In late 1864, Eliza Frances Andrews (1840-1931) began keeping a journal. The young woman lived with her father and younger sister in Washington, Georgia, a town due east of Atlanta between Athens and Augusta. Washington had been fortunate, but William Tecumseh Sherman’s army was approaching as it swept southwest from Atlanta to Savannah in the famous “March to the Sea.” Their father has been a known opponent of secession, but Eliza’s two older brothers had both enlisted in the Confederate Army.
The two young women traveled to the home of their older sister, who lived on a plantation in southwest Georgia near Albany. Initially opposed to their leaving, their father finally relented, and the family found friends and acquaintances who could serve as escorts.
First, however, they had to cross the some 60-mile swath that had been in the path of Sherman’s army. And it was every bit as bad as they’d heard. Destroyed railroad track, burned towns, villages, and homes, the countryside picked clean of anything resembling food – the sisters were as stunned as they were outraged.
The trip (they did finally reach their sister’s plantation) and the rest of her wartime experiences and observations were gathered together and published almost 50 years later, at a time when many soldiers and civilians alike were publishing their memoirs of the war. The Civil War generation was rapidly dying out, and many wanted the record, or their version of the record, to be saved and remembered.
The War-Time Journal of a Georgia Girl 1864-1865 is, not surprisingly, sympathetic to the Confederate side. Andrews’s introduction makes that more than clear, as she views the cause of the war to have been what she called “economic determinism” and states’ rights. The work also contains few references to slavery, except in the context of what was happening as a result of military operations and the breakdown in social conditions.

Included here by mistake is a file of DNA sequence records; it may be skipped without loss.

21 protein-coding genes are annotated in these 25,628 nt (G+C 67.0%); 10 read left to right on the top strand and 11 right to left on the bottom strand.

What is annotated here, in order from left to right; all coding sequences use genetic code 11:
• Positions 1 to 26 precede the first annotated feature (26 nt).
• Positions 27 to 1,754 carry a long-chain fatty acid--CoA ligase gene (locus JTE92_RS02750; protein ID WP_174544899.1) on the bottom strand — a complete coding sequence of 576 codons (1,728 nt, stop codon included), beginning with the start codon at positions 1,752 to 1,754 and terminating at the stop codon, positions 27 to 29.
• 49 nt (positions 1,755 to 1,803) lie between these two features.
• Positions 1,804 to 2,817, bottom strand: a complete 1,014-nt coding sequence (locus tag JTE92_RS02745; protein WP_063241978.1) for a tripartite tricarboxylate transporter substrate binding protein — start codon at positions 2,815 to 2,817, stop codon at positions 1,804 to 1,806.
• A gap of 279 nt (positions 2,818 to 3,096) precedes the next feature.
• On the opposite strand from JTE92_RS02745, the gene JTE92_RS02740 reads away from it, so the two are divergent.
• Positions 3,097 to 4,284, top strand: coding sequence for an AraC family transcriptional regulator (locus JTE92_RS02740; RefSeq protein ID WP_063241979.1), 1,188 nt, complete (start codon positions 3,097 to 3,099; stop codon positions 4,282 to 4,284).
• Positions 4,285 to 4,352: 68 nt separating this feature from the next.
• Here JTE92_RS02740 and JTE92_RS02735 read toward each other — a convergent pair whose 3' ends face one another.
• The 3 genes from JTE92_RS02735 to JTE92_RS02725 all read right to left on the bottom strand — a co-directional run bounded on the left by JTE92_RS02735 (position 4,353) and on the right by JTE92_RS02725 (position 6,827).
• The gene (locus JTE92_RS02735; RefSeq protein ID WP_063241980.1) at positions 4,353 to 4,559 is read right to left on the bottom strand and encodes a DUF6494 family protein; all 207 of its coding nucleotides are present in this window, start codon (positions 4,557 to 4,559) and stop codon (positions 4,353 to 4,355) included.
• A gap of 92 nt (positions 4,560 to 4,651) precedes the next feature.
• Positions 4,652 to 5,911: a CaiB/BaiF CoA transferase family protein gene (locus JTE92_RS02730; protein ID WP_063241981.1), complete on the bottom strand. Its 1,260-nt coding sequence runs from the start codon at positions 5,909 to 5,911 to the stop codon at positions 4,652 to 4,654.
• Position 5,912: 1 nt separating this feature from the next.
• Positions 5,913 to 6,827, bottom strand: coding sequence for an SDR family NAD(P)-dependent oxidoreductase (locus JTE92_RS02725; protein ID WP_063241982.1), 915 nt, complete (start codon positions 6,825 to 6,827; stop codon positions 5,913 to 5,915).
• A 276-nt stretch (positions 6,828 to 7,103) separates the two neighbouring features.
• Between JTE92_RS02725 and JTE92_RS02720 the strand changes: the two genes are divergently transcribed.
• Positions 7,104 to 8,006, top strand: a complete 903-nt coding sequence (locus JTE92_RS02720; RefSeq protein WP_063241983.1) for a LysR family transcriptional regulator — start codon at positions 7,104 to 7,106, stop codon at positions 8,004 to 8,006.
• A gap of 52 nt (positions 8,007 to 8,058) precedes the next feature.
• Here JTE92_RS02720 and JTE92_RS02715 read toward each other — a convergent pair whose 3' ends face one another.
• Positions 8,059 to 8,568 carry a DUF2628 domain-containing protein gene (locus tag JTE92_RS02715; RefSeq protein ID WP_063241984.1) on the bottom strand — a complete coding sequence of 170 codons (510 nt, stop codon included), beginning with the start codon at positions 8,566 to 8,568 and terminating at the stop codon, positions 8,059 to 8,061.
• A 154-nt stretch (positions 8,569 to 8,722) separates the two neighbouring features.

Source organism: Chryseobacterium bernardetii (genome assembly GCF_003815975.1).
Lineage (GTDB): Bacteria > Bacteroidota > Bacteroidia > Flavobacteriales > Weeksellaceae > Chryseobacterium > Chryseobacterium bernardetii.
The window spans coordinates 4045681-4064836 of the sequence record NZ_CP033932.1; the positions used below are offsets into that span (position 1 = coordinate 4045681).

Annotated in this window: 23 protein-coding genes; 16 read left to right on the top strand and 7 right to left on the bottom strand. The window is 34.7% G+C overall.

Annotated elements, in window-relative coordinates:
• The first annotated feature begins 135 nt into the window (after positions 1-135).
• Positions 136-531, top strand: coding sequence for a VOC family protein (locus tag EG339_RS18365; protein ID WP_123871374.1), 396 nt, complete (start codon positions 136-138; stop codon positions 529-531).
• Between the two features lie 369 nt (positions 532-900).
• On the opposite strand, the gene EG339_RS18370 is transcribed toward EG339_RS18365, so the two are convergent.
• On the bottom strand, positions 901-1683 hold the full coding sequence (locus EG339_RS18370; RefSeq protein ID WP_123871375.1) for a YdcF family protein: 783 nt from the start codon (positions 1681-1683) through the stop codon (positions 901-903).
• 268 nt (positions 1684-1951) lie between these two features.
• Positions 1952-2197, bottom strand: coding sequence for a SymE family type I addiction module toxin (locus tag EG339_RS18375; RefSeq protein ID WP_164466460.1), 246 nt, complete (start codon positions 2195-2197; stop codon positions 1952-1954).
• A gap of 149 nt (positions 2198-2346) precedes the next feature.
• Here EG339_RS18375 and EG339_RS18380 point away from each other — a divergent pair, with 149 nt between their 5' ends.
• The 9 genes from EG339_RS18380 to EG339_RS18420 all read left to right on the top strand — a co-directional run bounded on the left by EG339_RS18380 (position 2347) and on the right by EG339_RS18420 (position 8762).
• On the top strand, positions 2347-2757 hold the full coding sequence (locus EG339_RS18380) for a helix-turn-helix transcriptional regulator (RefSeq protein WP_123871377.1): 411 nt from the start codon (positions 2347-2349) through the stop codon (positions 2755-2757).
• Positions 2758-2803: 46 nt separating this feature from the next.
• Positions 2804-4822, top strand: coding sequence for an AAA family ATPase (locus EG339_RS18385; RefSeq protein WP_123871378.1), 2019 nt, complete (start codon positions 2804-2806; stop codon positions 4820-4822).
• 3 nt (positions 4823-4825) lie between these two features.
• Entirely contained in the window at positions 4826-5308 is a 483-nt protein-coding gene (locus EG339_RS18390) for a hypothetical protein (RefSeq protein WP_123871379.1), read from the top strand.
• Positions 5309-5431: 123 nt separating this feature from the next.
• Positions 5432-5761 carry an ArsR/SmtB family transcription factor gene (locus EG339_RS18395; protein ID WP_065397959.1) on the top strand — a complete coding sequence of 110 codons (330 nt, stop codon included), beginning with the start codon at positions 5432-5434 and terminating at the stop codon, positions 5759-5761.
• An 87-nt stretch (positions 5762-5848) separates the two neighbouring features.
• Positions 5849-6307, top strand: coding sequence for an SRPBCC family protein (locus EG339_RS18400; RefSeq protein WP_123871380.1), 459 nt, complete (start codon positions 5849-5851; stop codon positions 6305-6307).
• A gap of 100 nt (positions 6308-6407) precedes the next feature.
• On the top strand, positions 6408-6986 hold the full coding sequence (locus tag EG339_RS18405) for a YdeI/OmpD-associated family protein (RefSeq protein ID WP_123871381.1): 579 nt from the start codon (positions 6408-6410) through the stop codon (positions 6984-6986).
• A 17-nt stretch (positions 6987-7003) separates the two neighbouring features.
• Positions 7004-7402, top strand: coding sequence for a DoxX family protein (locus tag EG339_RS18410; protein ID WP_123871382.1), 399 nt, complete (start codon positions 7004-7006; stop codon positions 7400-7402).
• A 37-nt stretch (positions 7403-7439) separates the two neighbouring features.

Andrews and her sister survive a bout with measles, and they eventually return to Washington. Eventually, the town is repeatedly engulfed by both victorious Union soldiers and Confederate soldiers returning from the armies of Robert E. Lee, Joseph Johnston, and Braxton Bragg. Washington was also somewhat famous for being the town where the last meeting of the Confederate cabinet occurred (Andrews saw and rather enthused over the appearance of Confederate President Jefferson Davis).
What is particularly valuable is to see, in the mind of one young Southern woman how the experiences of the last year of the Civil War crystallized and hardened Southern beliefs about the war. These included the causes of the war, what happened, how the North won, and how the South, though defeated, had been right (and righteous) in its cause. It’s also fascinating to read how, as much as life had been disrupted by the war, that common events like socials and dances continued.
Andrews has a successful career as a writer, newspaper editor, and reporter. Unusual for the time, she decided to support herself after the end of the Civil War. She wrote numerous articles for newspapers and three novels. She became a teacher at Wesleyan College in Macon, Georgia, teaching literature and French. Long interested in plants, she published two high school textbooks on botany. In 1926, she was elected to the International Academy of Literature and Science, the only woman so honored up to that point. She died in Rome, Georgia, in 1931 and was buried in the family plot in Washington.
And in her war-time journal, she told a perceptive story about civilian life in the South at the end of the Civil War.
Top Photograph: Market Square in Washington, Georgia, about 1860.